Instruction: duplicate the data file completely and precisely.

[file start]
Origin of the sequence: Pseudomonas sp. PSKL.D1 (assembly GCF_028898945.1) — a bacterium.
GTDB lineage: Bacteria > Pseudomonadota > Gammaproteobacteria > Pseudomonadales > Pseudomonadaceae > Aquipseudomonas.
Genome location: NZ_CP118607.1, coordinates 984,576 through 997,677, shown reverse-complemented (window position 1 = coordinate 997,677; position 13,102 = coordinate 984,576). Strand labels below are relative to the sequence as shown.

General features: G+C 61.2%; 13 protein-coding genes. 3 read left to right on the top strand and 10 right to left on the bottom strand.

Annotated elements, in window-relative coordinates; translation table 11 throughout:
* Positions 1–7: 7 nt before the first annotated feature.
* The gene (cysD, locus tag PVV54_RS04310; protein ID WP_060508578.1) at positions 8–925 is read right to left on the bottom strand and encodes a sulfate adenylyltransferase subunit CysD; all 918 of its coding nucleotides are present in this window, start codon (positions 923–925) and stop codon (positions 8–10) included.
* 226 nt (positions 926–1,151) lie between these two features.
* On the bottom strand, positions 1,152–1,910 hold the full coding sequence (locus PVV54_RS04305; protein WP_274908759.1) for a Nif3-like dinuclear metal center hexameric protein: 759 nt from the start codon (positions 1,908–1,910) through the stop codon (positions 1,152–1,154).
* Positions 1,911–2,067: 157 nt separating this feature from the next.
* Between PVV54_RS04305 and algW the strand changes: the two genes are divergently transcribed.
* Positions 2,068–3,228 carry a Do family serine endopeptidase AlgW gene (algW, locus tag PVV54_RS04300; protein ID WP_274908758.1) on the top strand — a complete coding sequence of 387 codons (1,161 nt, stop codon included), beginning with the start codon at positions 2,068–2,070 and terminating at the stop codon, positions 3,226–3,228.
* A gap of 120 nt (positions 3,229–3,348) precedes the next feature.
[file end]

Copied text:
Origin of the sequence: Pseudomonas sp. PSKL.D1 (assembly GCF_028898945.1) — a bacterium.
GTDB lineage: Bacteria > Pseudomonadota > Gammaproteobacteria > Pseudomonadales > Pseudomonadaceae > Aquipseudomonas.
Genome location: NZ_CP118607.1, coordinates 984,576 through 997,677, shown reverse-complemented (window position 1 = coordinate 997,677; position 13,102 = coordinate 984,576). Strand labels below are relative to the sequence as shown.

General features: G+C 61.2%; 13 protein-coding genes. 3 read left to right on the top strand and 10 right to left on the bottom strand.

Annotated elements, in window-relative coordinates; translation table 11 throughout:
* Positions 1–7: 7 nt before the first annotated feature.
* The gene (cysD, locus tag PVV54_RS04310; protein ID WP_060508578.1) at positions 8–925 is read right to left on the bottom strand and encodes a sulfate adenylyltransferase subunit CysD; all 918 of its coding nucleotides are present in this window, start codon (positions 923–925) and stop codon (positions 8–10) included.
* 226 nt (positions 926–1,151) lie between these two features.
* On the bottom strand, positions 1,152–1,910 hold the full coding sequence (locus PVV54_RS04305; protein WP_274908759.1) for a Nif3-like dinuclear metal center hexameric protein: 759 nt from the start codon (positions 1,908–1,910) through the stop codon (positions 1,152–1,154).
* Positions 1,911–2,067: 157 nt separating this feature from the next.
* Between PVV54_RS04305 and algW the strand changes: the two genes are divergently transcribed.
* Positions 2,068–3,228 carry a Do family serine endopeptidase AlgW gene (algW, locus tag PVV54_RS04300; protein ID WP_274908758.1) on the top strand — a complete coding sequence of 387 codons (1,161 nt, stop codon included), beginning with the start codon at positions 2,068–2,070 and terminating at the stop codon, positions 3,226–3,228.
* A gap of 120 nt (positions 3,229–3,348) precedes the next feature.